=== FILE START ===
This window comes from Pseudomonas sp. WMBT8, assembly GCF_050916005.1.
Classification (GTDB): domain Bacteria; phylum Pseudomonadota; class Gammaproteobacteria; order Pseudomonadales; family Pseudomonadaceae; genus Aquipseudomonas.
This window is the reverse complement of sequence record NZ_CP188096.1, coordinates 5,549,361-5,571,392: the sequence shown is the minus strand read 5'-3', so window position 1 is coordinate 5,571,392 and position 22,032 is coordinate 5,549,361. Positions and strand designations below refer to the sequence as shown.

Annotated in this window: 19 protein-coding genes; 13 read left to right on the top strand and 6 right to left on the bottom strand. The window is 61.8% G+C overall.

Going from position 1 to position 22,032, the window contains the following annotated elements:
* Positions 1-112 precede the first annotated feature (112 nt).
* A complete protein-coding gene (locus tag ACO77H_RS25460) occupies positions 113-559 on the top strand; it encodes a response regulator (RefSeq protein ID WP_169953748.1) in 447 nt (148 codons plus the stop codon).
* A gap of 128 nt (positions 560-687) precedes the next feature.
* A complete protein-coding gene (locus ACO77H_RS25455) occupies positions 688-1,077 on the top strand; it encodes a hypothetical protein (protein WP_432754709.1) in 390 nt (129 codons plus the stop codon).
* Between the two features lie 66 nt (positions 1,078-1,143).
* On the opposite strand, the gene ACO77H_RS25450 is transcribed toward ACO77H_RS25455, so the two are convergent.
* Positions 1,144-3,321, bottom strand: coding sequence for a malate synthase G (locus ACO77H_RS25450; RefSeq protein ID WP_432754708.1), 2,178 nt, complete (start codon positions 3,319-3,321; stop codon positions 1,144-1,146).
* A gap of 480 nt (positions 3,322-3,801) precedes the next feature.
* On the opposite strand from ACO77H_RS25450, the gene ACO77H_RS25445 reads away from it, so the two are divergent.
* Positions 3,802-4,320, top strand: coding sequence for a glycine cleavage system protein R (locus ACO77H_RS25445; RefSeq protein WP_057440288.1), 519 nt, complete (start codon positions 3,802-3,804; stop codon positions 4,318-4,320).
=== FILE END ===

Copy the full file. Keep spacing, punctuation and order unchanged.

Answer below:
This window comes from Pseudomonas sp. WMBT8, assembly GCF_050916005.1.
Classification (GTDB): domain Bacteria; phylum Pseudomonadota; class Gammaproteobacteria; order Pseudomonadales; family Pseudomonadaceae; genus Aquipseudomonas.
This window is the reverse complement of sequence record NZ_CP188096.1, coordinates 5,549,361-5,571,392: the sequence shown is the minus strand read 5'-3', so window position 1 is coordinate 5,571,392 and position 22,032 is coordinate 5,549,361. Positions and strand designations below refer to the sequence as shown.

Annotated in this window: 19 protein-coding genes; 13 read left to right on the top strand and 6 right to left on the bottom strand. The window is 61.8% G+C overall.

Going from position 1 to position 22,032, the window contains the following annotated elements:
* Positions 1-112 precede the first annotated feature (112 nt).
* A complete protein-coding gene (locus tag ACO77H_RS25460) occupies positions 113-559 on the top strand; it encodes a response regulator (RefSeq protein ID WP_169953748.1) in 447 nt (148 codons plus the stop codon).
* A gap of 128 nt (positions 560-687) precedes the next feature.
* A complete protein-coding gene (locus ACO77H_RS25455) occupies positions 688-1,077 on the top strand; it encodes a hypothetical protein (protein WP_432754709.1) in 390 nt (129 codons plus the stop codon).
* Between the two features lie 66 nt (positions 1,078-1,143).
* On the opposite strand, the gene ACO77H_RS25450 is transcribed toward ACO77H_RS25455, so the two are convergent.
* Positions 1,144-3,321, bottom strand: coding sequence for a malate synthase G (locus ACO77H_RS25450; RefSeq protein ID WP_432754708.1), 2,178 nt, complete (start codon positions 3,319-3,321; stop codon positions 1,144-1,146).
* A gap of 480 nt (positions 3,322-3,801) precedes the next feature.
* On the opposite strand from ACO77H_RS25450, the gene ACO77H_RS25445 reads away from it, so the two are divergent.
* Positions 3,802-4,320, top strand: coding sequence for a glycine cleavage system protein R (locus ACO77H_RS25445; RefSeq protein WP_057440288.1), 519 nt, complete (start codon positions 3,802-3,804; stop codon positions 4,318-4,320).